Taming the Bear
Will Dodd-Frank put paid to more market meltdowns?
When President Barack Obama signed the Dodd-Frank bill on July 21, he declared that the financial regulatory reform law would empower consumers and investors, shine a light on shadowy deals, and end taxpayer bailouts.
“It provides certainty to everybody, from bankers to farmers to business owners to consumers,” he added.
Whether the law will cure the ills that caused the global financial
crisis is a matter of much debate. But experts at Johnson agree on
one point: Financial reform has not brought much certainty.
"We’re going to have interpretations and enabling legislation and regulations for the next three-and-a-half years. Dodd-Frank hasn’t reduced uncertainty; it has increased uncertainty."
— Professor Robert J. Swieringa
“Every financial company, every professional trade association, every law firm, every accounting firm, every consulting firm is spending their time studying this bill,” Accounting Professor Robert J. Swieringa says. “We’re going to have interpretations and enabling legislation and regulations for the next three-and-a-half years. It hasn’t reduced uncertainty; it has increased uncertainty.”
The new law deals with almost every aspect of the financial system, from derivatives to executive pay to credit-rating agencies to consumer protection to hedge funds. But in many areas, the legislation omits specific rules, which are left to regulators to craft.
“The bill is open-ended. It legislates the need to do certain things and leaves the details to various government entities to deal with a later date,” Professor of Finance and Economics Robert A. Jarrow says. “I’m not a political scientist, but that seems rather unusual to me — Congress adopts a framework but leaves many of the details to officials who are appointed and not elected.”
George Andrew Karolyi, professor of finance and global business, says enactment of the bill, while an important milestone, mainly sets the stage for decisions about specific regulations, as well the design of new agencies the law creates. He notes that the controversy surrounding establishment of the Bureau of Consumer Financial Protection is a preview of things to come under the law. “When I talk about this bill I have a simple theme,” Karolyi says: “’Ladies and gentlemen, please don’t think this is the end of anything. It’s the beginning of everything.’”
A crisis reaction
The Dodd-Frank Wall Street Reform and Consumer Protection Act is the U.S. government’s response to the financial crisis, which in 2008 brought the world financial system to the brink of collapse. Stock markets plunged, businesses failed, wealth evaporated, and millions lost their jobs and homes. President Obama called for an overhaul of the financial system, and after months of debate, maneuvering, and compromise, both houses of Congress and the president settled on this bill.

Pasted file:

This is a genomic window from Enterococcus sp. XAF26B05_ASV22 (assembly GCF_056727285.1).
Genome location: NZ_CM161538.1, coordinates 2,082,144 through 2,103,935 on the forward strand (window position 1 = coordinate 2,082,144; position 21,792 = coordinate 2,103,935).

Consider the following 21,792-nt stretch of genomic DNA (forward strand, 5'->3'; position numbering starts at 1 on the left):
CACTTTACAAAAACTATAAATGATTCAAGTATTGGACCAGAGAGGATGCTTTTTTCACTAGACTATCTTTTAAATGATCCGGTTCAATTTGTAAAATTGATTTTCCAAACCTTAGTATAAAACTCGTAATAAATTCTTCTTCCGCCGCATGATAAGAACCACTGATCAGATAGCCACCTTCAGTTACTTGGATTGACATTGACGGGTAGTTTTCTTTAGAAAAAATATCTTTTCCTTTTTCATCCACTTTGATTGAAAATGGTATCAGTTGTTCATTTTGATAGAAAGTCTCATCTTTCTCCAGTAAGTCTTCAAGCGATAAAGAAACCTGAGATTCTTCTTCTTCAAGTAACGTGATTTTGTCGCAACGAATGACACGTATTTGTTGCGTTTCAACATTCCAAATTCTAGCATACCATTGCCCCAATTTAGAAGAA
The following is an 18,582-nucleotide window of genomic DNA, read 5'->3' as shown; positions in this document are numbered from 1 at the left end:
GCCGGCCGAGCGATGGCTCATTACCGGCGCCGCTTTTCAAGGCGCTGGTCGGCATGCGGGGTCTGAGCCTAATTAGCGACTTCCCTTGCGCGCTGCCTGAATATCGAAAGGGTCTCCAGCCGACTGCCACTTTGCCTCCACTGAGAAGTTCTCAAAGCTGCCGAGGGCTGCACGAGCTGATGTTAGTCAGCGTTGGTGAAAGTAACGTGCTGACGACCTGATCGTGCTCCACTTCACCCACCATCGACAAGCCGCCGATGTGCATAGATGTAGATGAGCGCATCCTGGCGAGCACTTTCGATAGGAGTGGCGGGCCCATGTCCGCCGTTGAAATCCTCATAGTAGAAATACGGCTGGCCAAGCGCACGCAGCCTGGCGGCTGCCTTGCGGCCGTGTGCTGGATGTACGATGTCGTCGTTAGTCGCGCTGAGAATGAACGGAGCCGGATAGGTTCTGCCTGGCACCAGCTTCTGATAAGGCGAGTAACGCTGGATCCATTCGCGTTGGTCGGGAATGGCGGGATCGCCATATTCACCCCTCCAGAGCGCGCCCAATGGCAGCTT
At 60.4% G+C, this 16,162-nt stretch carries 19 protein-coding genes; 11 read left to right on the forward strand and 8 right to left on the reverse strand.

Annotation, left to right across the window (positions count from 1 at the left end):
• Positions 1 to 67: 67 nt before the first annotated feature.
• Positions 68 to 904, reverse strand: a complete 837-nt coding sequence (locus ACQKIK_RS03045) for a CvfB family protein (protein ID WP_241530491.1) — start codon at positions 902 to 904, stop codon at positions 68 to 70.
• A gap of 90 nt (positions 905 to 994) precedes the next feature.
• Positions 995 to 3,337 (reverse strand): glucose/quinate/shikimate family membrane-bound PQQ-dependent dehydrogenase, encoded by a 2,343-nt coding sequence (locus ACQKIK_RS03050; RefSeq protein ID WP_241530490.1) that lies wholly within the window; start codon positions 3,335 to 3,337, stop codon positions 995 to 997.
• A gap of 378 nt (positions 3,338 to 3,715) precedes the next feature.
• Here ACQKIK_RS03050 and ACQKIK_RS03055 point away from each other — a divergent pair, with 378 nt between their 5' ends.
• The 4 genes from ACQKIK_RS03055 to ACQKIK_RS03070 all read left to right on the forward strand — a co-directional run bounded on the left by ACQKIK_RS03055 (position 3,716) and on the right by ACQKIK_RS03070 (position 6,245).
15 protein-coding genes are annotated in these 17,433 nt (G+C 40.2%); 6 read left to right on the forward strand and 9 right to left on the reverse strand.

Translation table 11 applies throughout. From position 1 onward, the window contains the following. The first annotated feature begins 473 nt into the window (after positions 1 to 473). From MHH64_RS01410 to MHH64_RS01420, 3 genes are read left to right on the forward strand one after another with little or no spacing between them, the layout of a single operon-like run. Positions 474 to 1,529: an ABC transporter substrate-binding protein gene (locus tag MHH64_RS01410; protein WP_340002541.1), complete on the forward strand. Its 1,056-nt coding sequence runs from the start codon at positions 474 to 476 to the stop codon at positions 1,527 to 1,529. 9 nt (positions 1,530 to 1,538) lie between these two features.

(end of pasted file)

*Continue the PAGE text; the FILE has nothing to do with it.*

“The legislation really is a collection of many remedies to all of the different aspects of the financial crisis,” Associate Professor of Finance Yaniv Grinstein says.
The crisis began with the bursting of the U.S. housing bubble, which arose because brokers sold mortgages to buyers who couldn’t repay them. Next came a collapse in the value of mortgage securities, held by financial institutions of all kinds, from commercial banks to investment banks to hedge funds. Derivatives brought more players, including big insurance companies, into the cascade of failures. Stock markets crashed and credit markets froze.
For each step in the crisis, the Dodd-Frank bill has an answer. To curb deceptive lending, a consumer protection agency is established. To prevent financial institutions from dabbling in risky investments, limits and disclosure requirements are imposed on trading. Derivatives will be more closely watched and regulated. A new agency will monitor the entire system. And when a big financial institution teeters, new procedures are in place to wind down the entity before it takes others down with it.
The bill establishes procedures aimed at curbing executive pay, which some believe was an underlying cause of the crisis because it encouraged excessive risk-taking
“You can look at the abuses of the last five years, and they’re all in this law,” Swieringa says.
Looking for cracks in the foundation
Robert C. Hockett, a professor at Cornell Law School, believes that establishment of a Financial Stability Oversight Council is a major contribution of the new law. The council includes the Federal Reserve chair, treasury secretary, and heads of the major financial regulatory agencies. Its job is to identify threats to the overall system.